Keep in mind that I only took up two of PASSHE’s proposals for my little exercise. I have not included the impact of having graduate students teach (further increasing the number of courses taught by contingent faculty members); the elimination of the possibility of conversion from adjunct to tenure-line status (PASSHE proposes striking all sections related to conversion – hello, permanent precarity); stripping away the faculty’s role in academic decisions (CEOs know teaching better than teachers, right?); beginning to wed faculty evaluations to standardized tests (NCLB for higher ed); stripping future retirees of health care; and, so much more.
Transparent Game of Divide and Conquer
PASSHE’s proposals are designed to pit adjunct faculty against tenure-line faculty; and, and their PR-bots are working that angle pretty aggressively. Here’s PASSHE spokesperson Kenn Marshall following the June 10th negotiating session:
“We have many extremely talented men and women who serve as temporary faculty,” Marshall said. “They bring their significant expertise to our universities, greatly enhancing the educational experience for our students. By allowing them to focus solely on teaching, it will produce cost savings to the universities or provide additional opportunities to our regular faculty to expand their research and service activities.”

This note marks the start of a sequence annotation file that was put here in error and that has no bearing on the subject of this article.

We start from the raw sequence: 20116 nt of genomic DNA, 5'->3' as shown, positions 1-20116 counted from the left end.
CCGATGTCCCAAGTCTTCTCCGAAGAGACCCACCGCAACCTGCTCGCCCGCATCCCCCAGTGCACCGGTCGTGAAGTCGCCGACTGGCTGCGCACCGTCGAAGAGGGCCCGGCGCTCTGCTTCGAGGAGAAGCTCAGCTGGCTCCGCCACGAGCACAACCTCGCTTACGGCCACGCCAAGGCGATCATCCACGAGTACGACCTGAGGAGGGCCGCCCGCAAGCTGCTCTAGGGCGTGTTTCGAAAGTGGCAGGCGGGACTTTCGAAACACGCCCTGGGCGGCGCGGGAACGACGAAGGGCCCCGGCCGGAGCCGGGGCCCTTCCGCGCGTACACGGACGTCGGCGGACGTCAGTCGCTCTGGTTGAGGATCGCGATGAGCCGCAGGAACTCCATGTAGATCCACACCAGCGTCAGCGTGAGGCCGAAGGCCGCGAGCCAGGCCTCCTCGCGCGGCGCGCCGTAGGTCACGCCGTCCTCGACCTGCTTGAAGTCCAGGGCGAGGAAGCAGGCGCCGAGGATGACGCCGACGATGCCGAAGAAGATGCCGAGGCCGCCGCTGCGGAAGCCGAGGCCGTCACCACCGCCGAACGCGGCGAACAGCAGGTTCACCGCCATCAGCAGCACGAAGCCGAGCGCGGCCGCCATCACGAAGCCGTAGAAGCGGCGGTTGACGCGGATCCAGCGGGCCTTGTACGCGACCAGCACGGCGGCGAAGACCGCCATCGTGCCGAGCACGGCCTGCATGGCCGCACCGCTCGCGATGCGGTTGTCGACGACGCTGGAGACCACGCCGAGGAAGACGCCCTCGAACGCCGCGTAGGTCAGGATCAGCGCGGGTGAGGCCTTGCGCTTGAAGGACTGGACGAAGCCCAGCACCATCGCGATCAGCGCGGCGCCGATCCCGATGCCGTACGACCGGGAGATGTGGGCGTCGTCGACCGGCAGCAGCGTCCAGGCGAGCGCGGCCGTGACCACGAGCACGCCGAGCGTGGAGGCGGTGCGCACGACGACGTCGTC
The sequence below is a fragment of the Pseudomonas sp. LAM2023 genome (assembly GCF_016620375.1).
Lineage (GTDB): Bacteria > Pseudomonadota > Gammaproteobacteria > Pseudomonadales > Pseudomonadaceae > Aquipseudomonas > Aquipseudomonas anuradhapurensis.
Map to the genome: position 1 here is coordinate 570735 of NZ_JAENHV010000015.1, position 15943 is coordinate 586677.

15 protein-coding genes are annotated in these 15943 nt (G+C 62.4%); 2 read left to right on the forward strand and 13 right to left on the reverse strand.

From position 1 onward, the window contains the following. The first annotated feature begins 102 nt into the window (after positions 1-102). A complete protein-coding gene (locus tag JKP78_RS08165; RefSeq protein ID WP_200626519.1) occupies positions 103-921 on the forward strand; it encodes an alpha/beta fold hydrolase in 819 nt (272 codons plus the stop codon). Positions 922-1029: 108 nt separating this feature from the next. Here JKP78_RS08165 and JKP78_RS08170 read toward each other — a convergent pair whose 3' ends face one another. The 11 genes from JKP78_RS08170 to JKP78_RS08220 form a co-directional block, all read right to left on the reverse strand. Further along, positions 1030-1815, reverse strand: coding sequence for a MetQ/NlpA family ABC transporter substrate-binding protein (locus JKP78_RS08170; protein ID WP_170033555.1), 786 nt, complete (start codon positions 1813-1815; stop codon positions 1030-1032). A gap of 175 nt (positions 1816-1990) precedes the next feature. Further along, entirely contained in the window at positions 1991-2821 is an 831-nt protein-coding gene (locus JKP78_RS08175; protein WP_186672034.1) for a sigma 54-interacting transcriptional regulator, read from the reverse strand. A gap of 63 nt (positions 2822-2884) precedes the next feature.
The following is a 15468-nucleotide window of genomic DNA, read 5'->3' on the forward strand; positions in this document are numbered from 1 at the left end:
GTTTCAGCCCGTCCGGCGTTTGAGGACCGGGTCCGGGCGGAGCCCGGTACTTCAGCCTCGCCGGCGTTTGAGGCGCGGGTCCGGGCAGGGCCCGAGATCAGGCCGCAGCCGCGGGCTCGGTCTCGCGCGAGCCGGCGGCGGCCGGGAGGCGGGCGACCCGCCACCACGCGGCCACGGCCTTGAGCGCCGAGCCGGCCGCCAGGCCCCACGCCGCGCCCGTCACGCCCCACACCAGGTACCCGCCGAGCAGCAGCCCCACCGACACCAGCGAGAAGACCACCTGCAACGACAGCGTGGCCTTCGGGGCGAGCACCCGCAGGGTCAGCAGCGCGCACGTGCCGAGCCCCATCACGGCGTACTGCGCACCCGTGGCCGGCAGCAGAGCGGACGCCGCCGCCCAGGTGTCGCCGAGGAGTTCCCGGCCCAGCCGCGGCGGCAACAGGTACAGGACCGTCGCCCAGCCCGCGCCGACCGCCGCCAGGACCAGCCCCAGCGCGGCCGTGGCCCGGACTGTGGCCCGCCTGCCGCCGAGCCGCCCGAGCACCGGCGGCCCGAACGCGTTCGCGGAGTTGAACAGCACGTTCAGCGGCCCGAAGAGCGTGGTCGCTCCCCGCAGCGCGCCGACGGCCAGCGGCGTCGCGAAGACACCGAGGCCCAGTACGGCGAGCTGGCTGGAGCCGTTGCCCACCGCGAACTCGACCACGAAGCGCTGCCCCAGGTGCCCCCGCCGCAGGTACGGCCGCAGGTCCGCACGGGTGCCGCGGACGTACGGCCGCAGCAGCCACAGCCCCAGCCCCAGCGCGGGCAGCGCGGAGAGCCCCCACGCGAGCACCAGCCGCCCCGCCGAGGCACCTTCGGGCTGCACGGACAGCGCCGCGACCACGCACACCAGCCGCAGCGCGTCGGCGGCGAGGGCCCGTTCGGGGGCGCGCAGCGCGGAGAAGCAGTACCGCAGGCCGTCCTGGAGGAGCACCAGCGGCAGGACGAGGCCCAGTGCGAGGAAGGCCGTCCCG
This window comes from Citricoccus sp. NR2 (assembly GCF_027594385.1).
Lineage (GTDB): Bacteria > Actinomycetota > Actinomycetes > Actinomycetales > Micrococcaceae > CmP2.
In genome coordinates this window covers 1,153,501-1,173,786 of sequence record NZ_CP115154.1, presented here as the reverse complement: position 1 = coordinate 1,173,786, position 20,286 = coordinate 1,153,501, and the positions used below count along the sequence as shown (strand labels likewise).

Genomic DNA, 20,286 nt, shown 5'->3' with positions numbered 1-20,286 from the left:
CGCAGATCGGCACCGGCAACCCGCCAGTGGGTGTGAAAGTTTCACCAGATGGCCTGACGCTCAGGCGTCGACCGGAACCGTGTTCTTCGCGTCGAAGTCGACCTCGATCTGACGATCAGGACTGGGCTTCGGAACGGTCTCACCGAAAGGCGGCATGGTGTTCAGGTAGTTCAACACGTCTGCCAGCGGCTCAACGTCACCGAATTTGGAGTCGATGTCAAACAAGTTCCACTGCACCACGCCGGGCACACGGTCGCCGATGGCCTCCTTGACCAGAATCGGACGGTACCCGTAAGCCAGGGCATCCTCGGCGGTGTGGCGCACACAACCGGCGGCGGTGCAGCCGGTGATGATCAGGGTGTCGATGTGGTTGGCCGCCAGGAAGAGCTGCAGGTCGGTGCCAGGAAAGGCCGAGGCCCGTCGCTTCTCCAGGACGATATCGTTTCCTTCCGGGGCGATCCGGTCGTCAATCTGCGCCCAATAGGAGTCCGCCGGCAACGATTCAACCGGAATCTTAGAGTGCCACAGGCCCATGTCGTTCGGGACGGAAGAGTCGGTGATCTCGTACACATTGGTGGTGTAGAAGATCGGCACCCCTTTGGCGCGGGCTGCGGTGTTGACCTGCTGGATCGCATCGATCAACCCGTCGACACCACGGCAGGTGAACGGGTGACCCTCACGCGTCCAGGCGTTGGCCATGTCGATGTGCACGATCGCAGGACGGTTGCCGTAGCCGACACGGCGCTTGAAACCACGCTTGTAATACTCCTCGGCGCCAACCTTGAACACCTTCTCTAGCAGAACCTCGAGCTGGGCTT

READ: “C’mon tenure-line faculty…take the bait: turn over all your gen ed classes to adjuncts so you can ‘focus on your research’.”
PASSHE universities are teaching-intensive universities. Faculty know that when they sign up. However, given the over-production of PhD’s, some faculty who were trained at elite, Research I institutions, still pine for a life of a researcher. That’s not all or even most faculty at PASSHE universities, for sure. Most of the faculty I know at Kutztown and across the state system are committed to the mission of teaching and public higher education. But PASSHE seems to want plant the “life of a researcher” seed in the mind of some faculty. PASSHE’s PR-bots also say to tenure-line faculty “don’t worry, your life will remain the same…maybe even get better.” But the reality of the proposals should be far from comforting for either adjunct or tenure-line faculty. Make no mistakes about it – PASSHE’s proposals are further examples of the attack on public higher education.
While PASSHE works their spin, faculty are preparing to strike if necessary. APSCUF president Ken Mash has made no secret of the fact that the union is prepared to say “Enough!” if reason does not prevail at the bargaining table.
“As the faculty and coaches responsible for providing a quality education, we place students at the center of our decisions,” Mash said. “But the changes the State System wants to make to our contract would make it nearly impossible for our members to deliver that quality. We are fully prepared to stand up for our current students, our future students, for all our alumni, and ourselves.”
The next negotiating session is scheduled for July 19th.